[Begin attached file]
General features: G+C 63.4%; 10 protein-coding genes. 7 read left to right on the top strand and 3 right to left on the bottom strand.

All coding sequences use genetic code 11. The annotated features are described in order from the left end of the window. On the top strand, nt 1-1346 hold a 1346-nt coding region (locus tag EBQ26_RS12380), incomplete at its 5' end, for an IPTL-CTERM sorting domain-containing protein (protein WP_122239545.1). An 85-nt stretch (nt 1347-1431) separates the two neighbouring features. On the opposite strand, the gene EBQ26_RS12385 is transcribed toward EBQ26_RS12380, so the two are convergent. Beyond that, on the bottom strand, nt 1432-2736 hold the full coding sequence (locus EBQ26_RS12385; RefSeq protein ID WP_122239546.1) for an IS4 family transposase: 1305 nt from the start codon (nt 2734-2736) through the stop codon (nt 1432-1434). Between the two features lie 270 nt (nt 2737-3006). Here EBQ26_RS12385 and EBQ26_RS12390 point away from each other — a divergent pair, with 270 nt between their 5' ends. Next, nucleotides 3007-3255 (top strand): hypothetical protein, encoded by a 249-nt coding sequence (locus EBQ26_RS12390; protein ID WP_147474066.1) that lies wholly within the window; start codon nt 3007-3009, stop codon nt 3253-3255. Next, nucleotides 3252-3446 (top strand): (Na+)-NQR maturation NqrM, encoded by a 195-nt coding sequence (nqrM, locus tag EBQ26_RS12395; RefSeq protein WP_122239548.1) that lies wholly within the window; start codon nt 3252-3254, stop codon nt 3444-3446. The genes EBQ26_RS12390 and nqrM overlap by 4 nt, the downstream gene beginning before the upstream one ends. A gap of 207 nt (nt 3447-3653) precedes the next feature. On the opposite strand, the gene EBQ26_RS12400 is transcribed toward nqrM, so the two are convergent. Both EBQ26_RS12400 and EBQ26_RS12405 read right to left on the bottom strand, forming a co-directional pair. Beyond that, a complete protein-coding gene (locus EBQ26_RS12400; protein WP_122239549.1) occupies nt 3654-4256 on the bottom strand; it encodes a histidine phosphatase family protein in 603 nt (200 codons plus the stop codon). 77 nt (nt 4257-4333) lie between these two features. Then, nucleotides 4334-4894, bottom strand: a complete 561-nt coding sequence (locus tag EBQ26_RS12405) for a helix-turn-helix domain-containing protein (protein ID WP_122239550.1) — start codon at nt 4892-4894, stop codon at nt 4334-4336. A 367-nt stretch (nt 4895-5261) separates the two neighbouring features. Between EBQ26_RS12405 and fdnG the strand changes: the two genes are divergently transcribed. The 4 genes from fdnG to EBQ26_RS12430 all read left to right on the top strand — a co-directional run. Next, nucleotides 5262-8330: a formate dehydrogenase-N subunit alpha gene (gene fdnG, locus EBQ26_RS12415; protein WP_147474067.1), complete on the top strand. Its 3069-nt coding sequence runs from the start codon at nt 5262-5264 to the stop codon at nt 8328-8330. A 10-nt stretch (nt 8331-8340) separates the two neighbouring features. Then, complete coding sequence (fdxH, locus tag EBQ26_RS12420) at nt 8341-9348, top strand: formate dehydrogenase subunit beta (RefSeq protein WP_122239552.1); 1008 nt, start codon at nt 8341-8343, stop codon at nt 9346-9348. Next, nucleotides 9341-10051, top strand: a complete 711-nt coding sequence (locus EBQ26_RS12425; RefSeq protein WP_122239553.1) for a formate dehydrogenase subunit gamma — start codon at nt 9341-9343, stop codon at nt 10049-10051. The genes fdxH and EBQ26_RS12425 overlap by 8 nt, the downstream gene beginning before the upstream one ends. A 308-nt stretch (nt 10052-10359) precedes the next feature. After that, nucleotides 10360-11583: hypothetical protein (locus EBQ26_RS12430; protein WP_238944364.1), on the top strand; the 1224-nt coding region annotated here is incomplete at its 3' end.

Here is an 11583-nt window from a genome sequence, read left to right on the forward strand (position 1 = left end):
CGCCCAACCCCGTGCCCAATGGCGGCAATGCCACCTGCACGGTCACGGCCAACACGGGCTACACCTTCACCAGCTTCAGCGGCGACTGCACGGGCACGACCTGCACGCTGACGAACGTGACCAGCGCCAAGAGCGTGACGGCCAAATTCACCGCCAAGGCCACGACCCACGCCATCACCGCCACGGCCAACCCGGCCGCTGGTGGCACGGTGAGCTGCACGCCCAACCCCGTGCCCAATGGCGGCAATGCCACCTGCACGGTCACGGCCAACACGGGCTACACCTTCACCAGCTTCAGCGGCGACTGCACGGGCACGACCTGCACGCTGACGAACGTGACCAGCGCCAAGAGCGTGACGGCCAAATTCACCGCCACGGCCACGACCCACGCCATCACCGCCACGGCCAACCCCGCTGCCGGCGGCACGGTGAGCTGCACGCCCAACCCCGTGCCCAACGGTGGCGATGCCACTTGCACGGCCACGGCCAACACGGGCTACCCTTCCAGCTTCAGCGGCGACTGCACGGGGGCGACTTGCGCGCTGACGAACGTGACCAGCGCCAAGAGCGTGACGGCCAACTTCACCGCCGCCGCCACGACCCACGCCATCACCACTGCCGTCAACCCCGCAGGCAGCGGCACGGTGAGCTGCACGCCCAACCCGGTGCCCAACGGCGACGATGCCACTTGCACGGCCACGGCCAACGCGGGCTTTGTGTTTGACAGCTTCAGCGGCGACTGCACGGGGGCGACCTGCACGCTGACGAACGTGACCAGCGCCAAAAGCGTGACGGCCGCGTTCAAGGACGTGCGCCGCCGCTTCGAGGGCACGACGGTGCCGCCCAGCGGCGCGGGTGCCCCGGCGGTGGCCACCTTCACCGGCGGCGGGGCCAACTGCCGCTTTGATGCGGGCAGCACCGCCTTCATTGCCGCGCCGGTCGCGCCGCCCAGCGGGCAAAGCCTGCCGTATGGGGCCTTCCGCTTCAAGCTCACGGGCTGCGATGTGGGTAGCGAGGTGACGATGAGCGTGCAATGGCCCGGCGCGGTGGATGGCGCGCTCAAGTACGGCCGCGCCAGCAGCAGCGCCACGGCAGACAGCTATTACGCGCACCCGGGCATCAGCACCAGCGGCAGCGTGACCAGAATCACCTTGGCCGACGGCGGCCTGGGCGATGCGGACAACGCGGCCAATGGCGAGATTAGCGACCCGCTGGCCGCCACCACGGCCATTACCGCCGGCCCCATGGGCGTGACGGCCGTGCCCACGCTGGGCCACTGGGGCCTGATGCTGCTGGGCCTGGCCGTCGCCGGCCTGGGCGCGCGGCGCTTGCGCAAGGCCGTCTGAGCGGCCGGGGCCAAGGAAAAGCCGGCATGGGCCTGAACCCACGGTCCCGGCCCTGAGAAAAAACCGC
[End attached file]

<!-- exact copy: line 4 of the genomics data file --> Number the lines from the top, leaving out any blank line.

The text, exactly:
CGCCCAACCCCGTGCCCAATGGCGGCAATGCCACCTGCACGGTCACGGCCAACACGGGCTACACCTTCACCAGCTTCAGCGGCGACTGCACGGGCACGACCTGCACGCTGACGAACGTGACCAGCGCCAAGAGCGTGACGGCCAAATTCACCGCCAAGGCCACGACCCACGCCATCACCGCCACGGCCAACCCGGCCGCTGGTGGCACGGTGAGCTGCACGCCCAACCCCGTGCCCAATGGCGGCAATGCCACCTGCACGGTCACGGCCAACACGGGCTACACCTTCACCAGCTTCAGCGGCGACTGCACGGGCACGACCTGCACGCTGACGAACGTGACCAGCGCCAAGAGCGTGACGGCCAAATTCACCGCCACGGCCACGACCCACGCCATCACCGCCACGGCCAACCCCGCTGCCGGCGGCACGGTGAGCTGCACGCCCAACCCCGTGCCCAACGGTGGCGATGCCACTTGCACGGCCACGGCCAACACGGGCTACCCTTCCAGCTTCAGCGGCGACTGCACGGGGGCGACTTGCGCGCTGACGAACGTGACCAGCGCCAAGAGCGTGACGGCCAACTTCACCGCCGCCGCCACGACCCACGCCATCACCACTGCCGTCAACCCCGCAGGCAGCGGCACGGTGAGCTGCACGCCCAACCCGGTGCCCAACGGCGACGATGCCACTTGCACGGCCACGGCCAACGCGGGCTTTGTGTTTGACAGCTTCAGCGGCGACTGCACGGGGGCGACCTGCACGCTGACGAACGTGACCAGCGCCAAAAGCGTGACGGCCGCGTTCAAGGACGTGCGCCGCCGCTTCGAGGGCACGACGGTGCCGCCCAGCGGCGCGGGTGCCCCGGCGGTGGCCACCTTCACCGGCGGCGGGGCCAACTGCCGCTTTGATGCGGGCAGCACCGCCTTCATTGCCGCGCCGGTCGCGCCGCCCAGCGGGCAAAGCCTGCCGTATGGGGCCTTCCGCTTCAAGCTCACGGGCTGCGATGTGGGTAGCGAGGTGACGATGAGCGTGCAATGGCCCGGCGCGGTGGATGGCGCGCTCAAGTACGGCCGCGCCAGCAGCAGCGCCACGGCAGACAGCTATTACGCGCACCCGGGCATCAGCACCAGCGGCAGCGTGACCAGAATCACCTTGGCCGACGGCGGCCTGGGCGATGCGGACAACGCGGCCAATGGCGAGATTAGCGACCCGCTGGCCGCCACCACGGCCATTACCGCCGGCCCCATGGGCGTGACGGCCGTGCCCACGCTGGGCCACTGGGGCCTGATGCTGCTGGGCCTGGCCGTCGCCGGCCTGGGCGCGCGGCGCTTGCGCAAGGCCGTCTGAGCGGCCGGGGCCAAGGAAAAGCCGGCATGGGCCTGAACCCACGGTCCCGGCCCTGAGAAAAAACCGC